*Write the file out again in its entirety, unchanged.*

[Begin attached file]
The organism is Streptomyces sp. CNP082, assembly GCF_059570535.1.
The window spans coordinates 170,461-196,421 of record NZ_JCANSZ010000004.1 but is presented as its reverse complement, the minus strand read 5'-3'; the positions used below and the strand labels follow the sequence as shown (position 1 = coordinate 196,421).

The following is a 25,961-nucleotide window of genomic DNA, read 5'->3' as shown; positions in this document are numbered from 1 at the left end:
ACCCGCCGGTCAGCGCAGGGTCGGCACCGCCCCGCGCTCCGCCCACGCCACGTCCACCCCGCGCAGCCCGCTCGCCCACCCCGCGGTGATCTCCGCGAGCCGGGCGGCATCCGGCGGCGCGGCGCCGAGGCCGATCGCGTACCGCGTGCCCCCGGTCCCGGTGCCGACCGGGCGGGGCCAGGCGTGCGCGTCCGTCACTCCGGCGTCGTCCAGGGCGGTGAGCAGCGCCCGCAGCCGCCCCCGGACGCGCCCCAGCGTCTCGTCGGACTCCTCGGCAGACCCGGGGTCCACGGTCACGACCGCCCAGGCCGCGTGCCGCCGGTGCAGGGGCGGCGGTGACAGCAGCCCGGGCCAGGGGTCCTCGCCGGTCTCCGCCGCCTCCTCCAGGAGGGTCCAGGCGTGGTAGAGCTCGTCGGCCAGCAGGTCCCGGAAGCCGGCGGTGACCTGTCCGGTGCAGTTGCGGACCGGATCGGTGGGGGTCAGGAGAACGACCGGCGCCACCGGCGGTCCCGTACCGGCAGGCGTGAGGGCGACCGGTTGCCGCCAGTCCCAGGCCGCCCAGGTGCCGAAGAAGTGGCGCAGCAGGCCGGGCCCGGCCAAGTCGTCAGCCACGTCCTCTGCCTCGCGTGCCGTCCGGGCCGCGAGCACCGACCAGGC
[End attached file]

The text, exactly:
The organism is Streptomyces sp. CNP082, assembly GCF_059570535.1.
The window spans coordinates 170,461-196,421 of record NZ_JCANSZ010000004.1 but is presented as its reverse complement, the minus strand read 5'-3'; the positions used below and the strand labels follow the sequence as shown (position 1 = coordinate 196,421).

The following is a 25,961-nucleotide window of genomic DNA, read 5'->3' as shown; positions in this document are numbered from 1 at the left end:
ACCCGCCGGTCAGCGCAGGGTCGGCACCGCCCCGCGCTCCGCCCACGCCACGTCCACCCCGCGCAGCCCGCTCGCCCACCCCGCGGTGATCTCCGCGAGCCGGGCGGCATCCGGCGGCGCGGCGCCGAGGCCGATCGCGTACCGCGTGCCCCCGGTCCCGGTGCCGACCGGGCGGGGCCAGGCGTGCGCGTCCGTCACTCCGGCGTCGTCCAGGGCGGTGAGCAGCGCCCGCAGCCGCCCCCGGACGCGCCCCAGCGTCTCGTCGGACTCCTCGGCAGACCCGGGGTCCACGGTCACGACCGCCCAGGCCGCGTGCCGCCGGTGCAGGGGCGGCGGTGACAGCAGCCCGGGCCAGGGGTCCTCGCCGGTCTCCGCCGCCTCCTCCAGGAGGGTCCAGGCGTGGTAGAGCTCGTCGGCCAGCAGGTCCCGGAAGCCGGCGGTGACCTGTCCGGTGCAGTTGCGGACCGGATCGGTGGGGGTCAGGAGAACGACCGGCGCCACCGGCGGTCCCGTACCGGCAGGCGTGAGGGCGACCGGTTGCCGCCAGTCCCAGGCCGCCCAGGTGCCGAAGAAGTGGCGCAGCAGGCCGGGCCCGGCCAAGTCGTCAGCCACGTCCTCTGCCTCGCGTGCCGTCCGGGCCGCGAGCACCGACCAGGC